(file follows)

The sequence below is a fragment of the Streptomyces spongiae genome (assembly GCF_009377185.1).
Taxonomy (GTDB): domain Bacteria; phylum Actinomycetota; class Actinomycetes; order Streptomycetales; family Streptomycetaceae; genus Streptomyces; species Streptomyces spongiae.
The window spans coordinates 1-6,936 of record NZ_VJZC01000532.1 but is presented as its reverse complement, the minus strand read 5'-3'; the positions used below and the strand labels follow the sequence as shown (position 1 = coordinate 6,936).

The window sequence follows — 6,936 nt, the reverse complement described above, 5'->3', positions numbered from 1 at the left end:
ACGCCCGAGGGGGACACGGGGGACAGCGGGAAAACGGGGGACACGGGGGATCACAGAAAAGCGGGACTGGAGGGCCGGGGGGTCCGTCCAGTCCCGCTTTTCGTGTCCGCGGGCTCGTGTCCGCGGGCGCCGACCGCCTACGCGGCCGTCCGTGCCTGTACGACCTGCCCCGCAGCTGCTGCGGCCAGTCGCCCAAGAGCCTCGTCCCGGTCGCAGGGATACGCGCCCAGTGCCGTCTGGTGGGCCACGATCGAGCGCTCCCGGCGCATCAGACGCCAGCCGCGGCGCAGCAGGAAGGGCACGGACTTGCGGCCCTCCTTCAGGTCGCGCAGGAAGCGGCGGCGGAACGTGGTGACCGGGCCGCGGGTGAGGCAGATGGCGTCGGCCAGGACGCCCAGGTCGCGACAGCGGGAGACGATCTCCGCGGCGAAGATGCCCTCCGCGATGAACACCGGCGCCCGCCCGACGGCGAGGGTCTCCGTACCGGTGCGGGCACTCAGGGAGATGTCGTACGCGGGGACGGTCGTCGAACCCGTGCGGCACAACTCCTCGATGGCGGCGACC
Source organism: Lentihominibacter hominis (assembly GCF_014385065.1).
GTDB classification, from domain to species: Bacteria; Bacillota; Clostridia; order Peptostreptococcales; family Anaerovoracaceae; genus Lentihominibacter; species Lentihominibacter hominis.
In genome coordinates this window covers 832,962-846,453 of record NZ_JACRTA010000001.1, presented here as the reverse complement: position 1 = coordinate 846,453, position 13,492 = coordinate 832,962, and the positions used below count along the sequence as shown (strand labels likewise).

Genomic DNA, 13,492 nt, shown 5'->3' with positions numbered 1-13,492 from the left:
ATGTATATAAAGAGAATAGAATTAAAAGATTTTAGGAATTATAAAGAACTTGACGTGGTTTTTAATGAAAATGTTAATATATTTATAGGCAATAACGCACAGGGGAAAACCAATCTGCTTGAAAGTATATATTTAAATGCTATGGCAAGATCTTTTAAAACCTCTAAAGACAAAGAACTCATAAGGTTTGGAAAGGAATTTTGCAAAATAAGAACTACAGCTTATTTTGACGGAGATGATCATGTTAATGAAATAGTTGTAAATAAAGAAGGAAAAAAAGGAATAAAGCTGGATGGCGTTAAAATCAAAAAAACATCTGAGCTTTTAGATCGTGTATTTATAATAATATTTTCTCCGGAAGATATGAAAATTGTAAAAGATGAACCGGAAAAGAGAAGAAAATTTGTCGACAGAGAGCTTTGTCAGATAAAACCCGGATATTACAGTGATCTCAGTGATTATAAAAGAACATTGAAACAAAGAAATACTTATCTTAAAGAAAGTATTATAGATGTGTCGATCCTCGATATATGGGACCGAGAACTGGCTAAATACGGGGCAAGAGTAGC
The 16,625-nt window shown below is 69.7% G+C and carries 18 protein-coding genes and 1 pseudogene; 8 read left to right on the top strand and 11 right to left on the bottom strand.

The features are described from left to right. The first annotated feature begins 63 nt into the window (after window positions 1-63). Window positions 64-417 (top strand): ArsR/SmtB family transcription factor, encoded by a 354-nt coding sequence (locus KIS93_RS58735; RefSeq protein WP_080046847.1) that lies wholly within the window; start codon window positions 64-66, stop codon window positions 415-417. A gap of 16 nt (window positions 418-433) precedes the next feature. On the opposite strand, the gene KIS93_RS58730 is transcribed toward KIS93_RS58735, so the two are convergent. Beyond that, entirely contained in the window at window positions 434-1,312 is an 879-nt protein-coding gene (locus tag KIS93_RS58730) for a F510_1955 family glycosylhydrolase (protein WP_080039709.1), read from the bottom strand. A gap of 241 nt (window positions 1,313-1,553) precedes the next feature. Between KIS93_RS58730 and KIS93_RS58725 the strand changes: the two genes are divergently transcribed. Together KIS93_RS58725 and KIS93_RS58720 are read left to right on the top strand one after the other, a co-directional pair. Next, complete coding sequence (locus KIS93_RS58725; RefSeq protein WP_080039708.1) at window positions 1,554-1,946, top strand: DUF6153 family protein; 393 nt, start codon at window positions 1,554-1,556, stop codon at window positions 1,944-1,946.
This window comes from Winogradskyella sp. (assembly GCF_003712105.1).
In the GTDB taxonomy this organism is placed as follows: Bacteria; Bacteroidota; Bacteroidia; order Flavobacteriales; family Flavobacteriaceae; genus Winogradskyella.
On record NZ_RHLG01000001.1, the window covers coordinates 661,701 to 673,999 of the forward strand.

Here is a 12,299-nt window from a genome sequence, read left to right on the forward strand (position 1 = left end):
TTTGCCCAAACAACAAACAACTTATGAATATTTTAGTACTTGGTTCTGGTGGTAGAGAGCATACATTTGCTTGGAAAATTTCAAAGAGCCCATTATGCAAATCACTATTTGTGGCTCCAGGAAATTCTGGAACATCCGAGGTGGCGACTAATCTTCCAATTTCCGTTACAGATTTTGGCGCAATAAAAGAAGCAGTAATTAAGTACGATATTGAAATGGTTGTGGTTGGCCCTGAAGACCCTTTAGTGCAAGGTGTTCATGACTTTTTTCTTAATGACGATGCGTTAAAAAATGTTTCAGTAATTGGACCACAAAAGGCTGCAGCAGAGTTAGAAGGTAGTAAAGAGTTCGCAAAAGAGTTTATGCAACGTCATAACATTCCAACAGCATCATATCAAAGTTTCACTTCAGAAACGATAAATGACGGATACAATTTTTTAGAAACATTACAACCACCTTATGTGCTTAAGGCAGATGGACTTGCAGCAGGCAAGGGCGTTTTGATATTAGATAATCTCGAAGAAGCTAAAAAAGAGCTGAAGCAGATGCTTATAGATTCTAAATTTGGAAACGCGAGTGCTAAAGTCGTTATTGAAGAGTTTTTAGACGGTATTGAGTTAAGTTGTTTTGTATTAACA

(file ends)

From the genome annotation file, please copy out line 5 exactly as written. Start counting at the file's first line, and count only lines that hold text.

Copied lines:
ACGCCCGAGGGGGACACGGGGGACAGCGGGAAAACGGGGGACACGGGGGATCACAGAAAAGCGGGACTGGAGGGCCGGGGGGTCCGTCCAGTCCCGCTTTTCGTGTCCGCGGGCTCGTGTCCGCGGGCGCCGACCGCCTACGCGGCCGTCCGTGCCTGTACGACCTGCCCCGCAGCTGCTGCGGCCAGTCGCCCAAGAGCCTCGTCCCGGTCGCAGGGATACGCGCCCAGTGCCGTCTGGTGGGCCACGATCGAGCGCTCCCGGCGCATCAGACGCCAGCCGCGGCGCAGCAGGAAGGGCACGGACTTGCGGCCCTCCTTCAGGTCGCGCAGGAAGCGGCGGCGGAACGTGGTGACCGGGCCGCGGGTGAGGCAGATGGCGTCGGCCAGGACGCCCAGGTCGCGACAGCGGGAGACGATCTCCGCGGCGAAGATGCCCTCCGCGATGAACACCGGCGCCCGCCCGACGGCGAGGGTCTCCGTACCGGTGCGGGCACTCAGGGAGATGTCGTACGCGGGGACGGTCGTCGAACCCGTGCGGCACAACTCCTCGATGGCGGCGACC